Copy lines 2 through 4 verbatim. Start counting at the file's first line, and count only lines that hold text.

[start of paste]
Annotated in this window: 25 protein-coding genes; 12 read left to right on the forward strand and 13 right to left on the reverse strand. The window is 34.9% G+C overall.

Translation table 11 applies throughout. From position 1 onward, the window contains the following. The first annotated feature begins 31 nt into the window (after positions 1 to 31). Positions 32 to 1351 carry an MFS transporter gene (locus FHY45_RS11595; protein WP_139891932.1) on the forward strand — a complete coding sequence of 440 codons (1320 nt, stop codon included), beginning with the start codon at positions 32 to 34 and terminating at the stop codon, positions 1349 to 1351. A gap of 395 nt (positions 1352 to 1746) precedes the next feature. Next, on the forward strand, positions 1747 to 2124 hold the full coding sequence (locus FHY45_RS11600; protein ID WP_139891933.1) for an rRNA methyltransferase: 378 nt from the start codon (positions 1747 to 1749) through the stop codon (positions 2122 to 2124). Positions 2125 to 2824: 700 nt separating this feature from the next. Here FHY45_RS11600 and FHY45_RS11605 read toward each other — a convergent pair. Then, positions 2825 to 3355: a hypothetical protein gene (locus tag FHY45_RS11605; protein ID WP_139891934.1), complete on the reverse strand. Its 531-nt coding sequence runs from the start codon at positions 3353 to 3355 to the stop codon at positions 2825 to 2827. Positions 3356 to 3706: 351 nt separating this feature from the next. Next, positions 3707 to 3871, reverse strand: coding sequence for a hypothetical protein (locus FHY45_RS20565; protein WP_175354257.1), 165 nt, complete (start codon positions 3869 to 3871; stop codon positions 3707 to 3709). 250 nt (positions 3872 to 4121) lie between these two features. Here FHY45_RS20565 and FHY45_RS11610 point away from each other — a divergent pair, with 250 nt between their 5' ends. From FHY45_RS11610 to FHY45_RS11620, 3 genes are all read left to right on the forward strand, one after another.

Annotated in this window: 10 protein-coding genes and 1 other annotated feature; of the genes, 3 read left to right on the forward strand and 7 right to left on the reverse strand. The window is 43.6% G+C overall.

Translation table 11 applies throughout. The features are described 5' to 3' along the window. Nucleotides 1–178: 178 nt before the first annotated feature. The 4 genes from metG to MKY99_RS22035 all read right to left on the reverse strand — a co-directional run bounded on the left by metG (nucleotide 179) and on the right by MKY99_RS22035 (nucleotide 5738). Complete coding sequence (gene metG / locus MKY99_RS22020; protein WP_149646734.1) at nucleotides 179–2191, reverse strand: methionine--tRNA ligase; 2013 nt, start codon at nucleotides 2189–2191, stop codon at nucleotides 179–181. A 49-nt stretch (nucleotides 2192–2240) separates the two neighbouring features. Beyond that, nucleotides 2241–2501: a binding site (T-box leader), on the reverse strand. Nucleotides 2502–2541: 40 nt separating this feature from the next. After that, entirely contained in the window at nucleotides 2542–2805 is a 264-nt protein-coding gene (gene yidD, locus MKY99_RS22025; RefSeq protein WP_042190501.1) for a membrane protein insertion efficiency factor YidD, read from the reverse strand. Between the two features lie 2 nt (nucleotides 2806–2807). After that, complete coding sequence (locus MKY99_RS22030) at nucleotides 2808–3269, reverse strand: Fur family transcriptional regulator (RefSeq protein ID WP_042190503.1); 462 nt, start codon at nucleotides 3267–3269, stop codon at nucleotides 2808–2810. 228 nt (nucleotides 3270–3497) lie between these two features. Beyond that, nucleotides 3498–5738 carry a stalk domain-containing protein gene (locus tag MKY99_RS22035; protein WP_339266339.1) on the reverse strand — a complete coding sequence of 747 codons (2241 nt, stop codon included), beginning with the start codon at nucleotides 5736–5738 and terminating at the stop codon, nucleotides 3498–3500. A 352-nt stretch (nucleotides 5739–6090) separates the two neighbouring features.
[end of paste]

Translation table 11 applies throughout. From position 1 onward, the window contains the following. The first annotated feature begins 31 nt into the window (after positions 1 to 31). Positions 32 to 1351 carry an MFS transporter gene (locus FHY45_RS11595; protein WP_139891932.1) on the forward strand — a complete coding sequence of 440 codons (1320 nt, stop codon included), beginning with the start codon at positions 32 to 34 and terminating at the stop codon, positions 1349 to 1351. A gap of 395 nt (positions 1352 to 1746) precedes the next feature. Next, on the forward strand, positions 1747 to 2124 hold the full coding sequence (locus FHY45_RS11600; protein ID WP_139891933.1) for an rRNA methyltransferase: 378 nt from the start codon (positions 1747 to 1749) through the stop codon (positions 2122 to 2124). Positions 2125 to 2824: 700 nt separating this feature from the next. Here FHY45_RS11600 and FHY45_RS11605 read toward each other — a convergent pair. Then, positions 2825 to 3355: a hypothetical protein gene (locus tag FHY45_RS11605; protein ID WP_139891934.1), complete on the reverse strand. Its 531-nt coding sequence runs from the start codon at positions 3353 to 3355 to the stop codon at positions 2825 to 2827. Positions 3356 to 3706: 351 nt separating this feature from the next. Next, positions 3707 to 3871, reverse strand: coding sequence for a hypothetical protein (locus FHY45_RS20565; protein WP_175354257.1), 165 nt, complete (start codon positions 3869 to 3871; stop codon positions 3707 to 3709). 250 nt (positions 3872 to 4121) lie between these two features. Here FHY45_RS20565 and FHY45_RS11610 point away from each other — a divergent pair, with 250 nt between their 5' ends. From FHY45_RS11610 to FHY45_RS11620, 3 genes are all read left to right on the forward strand, one after another.

Annotated in this window: 10 protein-coding genes and 1 other annotated feature; of the genes, 3 read left to right on the forward strand and 7 right to left on the reverse strand. The window is 43.6% G+C overall.

Translation table 11 applies throughout. The features are described 5' to 3' along the window. Nucleotides 1–178: 178 nt before the first annotated feature. The 4 genes from metG to MKY99_RS22035 all read right to left on the reverse strand — a co-directional run bounded on the left by metG (nucleotide 179) and on the right by MKY99_RS22035 (nucleotide 5738). Complete coding sequence (gene metG / locus MKY99_RS22020; protein WP_149646734.1) at nucleotides 179–2191, reverse strand: methionine--tRNA ligase; 2013 nt, start codon at nucleotides 2189–2191, stop codon at nucleotides 179–181. A 49-nt stretch (nucleotides 2192–2240) separates the two neighbouring features. Beyond that, nucleotides 2241–2501: a binding site (T-box leader), on the reverse strand. Nucleotides 2502–2541: 40 nt separating this feature from the next. After that, entirely contained in the window at nucleotides 2542–2805 is a 264-nt protein-coding gene (gene yidD, locus MKY99_RS22025; RefSeq protein WP_042190501.1) for a membrane protein insertion efficiency factor YidD, read from the reverse strand. Between the two features lie 2 nt (nucleotides 2806–2807). After that, complete coding sequence (locus MKY99_RS22030) at nucleotides 2808–3269, reverse strand: Fur family transcriptional regulator (RefSeq protein ID WP_042190503.1); 462 nt, start codon at nucleotides 3267–3269, stop codon at nucleotides 2808–2810. 228 nt (nucleotides 3270–3497) lie between these two features. Beyond that, nucleotides 3498–5738 carry a stalk domain-containing protein gene (locus tag MKY99_RS22035; protein WP_339266339.1) on the reverse strand — a complete coding sequence of 747 codons (2241 nt, stop codon included), beginning with the start codon at nucleotides 5736–5738 and terminating at the stop codon, nucleotides 3498–3500. A 352-nt stretch (nucleotides 5739–6090) separates the two neighbouring features.